Plans by the US Food and Drug Administration (FDA) to allow generics manufacturers, for the first time, to make changes to their products’ labels without FDA approval would increase the nation’s spending on generics by 5.4%, or $4 billion a year, a new study claims.
Last November, the FDA issued a Proposed Rule seeking to end the prohibition on generics firms from making changes to their labels; under a 30-year-old law, they can now only do so if the manufacturer of the reference listed drug (RLD) changes its label first. The FDA said the proposed change would “create parity among application holders,” and it estimated that the change would “generate little cost.”
However, a new analysis from economic consulting firm Matrix Global Advisers (MGA) says the change would in fact increase government spending on generics by $1.5 billion a year, while for private health insurance the annual rise would be $2.5 billion.
The Proposed Rule would “drastically alter the existing legal landscape” by exposing generic manufacturers, which supply 84% of all US prescriptions, to product liability lawsuits, and this would in turn increase the costs of generics, it says, adding that the FDA was able to reach the “erroneous conclusion that the Proposed Rule would generate little cost” because it had failed to consider liability costs for generics makers.
Manufacturer costs, and therefore prices, would go up because generics makers would face higher insurance premiums, self-insurance costs and reserve spending on product liability, says MGA. They might also exit or decline to enter the market for certain products for which they perceive greater or uninsurable liability risks, and they would bear the cost of duplicating brand companies’ efforts to monitor for safety-related issues.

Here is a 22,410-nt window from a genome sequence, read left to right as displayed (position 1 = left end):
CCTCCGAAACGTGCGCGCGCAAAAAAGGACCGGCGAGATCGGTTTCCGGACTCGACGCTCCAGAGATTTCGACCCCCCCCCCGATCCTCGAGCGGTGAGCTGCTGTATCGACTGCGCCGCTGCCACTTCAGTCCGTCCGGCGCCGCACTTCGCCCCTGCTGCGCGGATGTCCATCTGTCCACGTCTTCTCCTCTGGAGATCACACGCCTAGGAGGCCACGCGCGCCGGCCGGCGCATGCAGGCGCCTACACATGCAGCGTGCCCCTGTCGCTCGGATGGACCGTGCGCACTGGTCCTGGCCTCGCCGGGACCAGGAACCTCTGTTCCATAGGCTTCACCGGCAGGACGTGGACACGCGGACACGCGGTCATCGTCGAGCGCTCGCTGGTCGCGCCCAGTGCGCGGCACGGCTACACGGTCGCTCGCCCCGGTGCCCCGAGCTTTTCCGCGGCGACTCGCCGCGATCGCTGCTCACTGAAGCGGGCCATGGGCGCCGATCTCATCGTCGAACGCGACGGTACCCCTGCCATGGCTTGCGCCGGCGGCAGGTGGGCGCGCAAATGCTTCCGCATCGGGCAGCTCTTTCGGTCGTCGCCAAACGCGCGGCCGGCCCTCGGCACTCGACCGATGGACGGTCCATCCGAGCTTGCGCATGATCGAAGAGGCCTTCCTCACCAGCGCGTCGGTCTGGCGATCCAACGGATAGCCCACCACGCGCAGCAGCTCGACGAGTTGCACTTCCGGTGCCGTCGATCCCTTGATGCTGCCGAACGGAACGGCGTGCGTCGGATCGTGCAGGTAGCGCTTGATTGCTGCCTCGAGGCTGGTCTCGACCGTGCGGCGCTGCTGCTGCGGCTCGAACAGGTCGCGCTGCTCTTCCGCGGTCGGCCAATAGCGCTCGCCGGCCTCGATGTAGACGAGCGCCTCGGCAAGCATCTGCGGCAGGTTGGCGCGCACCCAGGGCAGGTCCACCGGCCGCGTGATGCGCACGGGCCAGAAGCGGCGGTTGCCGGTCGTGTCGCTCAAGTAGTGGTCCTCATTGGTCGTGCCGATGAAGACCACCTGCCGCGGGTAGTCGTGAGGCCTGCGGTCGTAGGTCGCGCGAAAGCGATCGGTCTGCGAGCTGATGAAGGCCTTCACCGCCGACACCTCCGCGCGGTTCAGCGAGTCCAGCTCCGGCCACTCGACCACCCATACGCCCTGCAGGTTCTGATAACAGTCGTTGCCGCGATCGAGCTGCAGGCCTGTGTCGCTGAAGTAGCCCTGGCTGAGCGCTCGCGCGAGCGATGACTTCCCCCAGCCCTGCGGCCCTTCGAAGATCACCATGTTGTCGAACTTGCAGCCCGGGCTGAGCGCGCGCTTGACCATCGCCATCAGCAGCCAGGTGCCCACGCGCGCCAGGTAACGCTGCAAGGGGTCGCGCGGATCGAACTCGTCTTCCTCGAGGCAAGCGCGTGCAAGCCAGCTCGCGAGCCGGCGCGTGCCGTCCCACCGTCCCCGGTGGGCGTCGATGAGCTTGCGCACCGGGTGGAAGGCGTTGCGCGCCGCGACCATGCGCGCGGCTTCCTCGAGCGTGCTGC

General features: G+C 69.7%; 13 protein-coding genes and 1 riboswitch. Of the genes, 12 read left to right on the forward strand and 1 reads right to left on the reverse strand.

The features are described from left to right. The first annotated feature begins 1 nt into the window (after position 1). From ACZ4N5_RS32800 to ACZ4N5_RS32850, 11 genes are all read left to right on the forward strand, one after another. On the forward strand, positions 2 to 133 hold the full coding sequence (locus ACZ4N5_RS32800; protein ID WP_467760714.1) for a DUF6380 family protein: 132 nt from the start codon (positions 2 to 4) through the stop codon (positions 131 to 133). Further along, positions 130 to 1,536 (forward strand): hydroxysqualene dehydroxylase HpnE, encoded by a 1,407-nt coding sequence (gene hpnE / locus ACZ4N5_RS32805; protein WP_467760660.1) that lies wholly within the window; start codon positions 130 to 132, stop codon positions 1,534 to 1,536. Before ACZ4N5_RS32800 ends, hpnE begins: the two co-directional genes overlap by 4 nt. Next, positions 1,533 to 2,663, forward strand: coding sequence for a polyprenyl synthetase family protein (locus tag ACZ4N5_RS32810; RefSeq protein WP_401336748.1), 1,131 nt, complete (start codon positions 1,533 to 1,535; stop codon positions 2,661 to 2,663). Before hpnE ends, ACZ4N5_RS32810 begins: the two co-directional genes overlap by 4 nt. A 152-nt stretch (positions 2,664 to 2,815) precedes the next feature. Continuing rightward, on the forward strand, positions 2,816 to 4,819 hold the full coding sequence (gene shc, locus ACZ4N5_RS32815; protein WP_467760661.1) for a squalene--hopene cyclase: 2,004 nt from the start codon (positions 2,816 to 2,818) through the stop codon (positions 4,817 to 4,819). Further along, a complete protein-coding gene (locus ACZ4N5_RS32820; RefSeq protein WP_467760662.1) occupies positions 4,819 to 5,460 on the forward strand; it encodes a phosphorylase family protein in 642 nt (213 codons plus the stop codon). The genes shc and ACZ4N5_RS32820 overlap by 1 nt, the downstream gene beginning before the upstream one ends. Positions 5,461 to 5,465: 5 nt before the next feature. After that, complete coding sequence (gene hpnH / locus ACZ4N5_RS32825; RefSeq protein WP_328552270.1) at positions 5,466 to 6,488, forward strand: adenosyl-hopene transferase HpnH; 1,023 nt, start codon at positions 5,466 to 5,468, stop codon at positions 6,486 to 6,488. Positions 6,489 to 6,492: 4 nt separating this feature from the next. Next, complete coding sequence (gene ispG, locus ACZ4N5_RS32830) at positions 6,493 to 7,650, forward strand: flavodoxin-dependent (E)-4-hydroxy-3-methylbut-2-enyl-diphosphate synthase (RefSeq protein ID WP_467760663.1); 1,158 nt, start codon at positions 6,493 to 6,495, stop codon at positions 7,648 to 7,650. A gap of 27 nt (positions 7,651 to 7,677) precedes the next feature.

MGA also foresees insurance companies which offer product liability insurance to generics firms leaving the market when faced with insuring against increased risk, resulting in higher premiums for manufacturers.
Commenting on the study, Generic Pharmaceutical Association (GPhA) CEO Ralph Neas said that while new labelling regulations should protect patients, facilitate care and reduce costs, the Proposed Rule would do none of these things and that its unintended consequences “would be nothing short of catastrophic.”
“Flooding the marketplace with multiple versions of labels for the same medicines would not only seriously jeopardise patient safety, but would also burden consumers, taxpayers, large and small businesses and state and federal governments with billions of dollars in increased costs for generic medicines,” Mr Neas warned.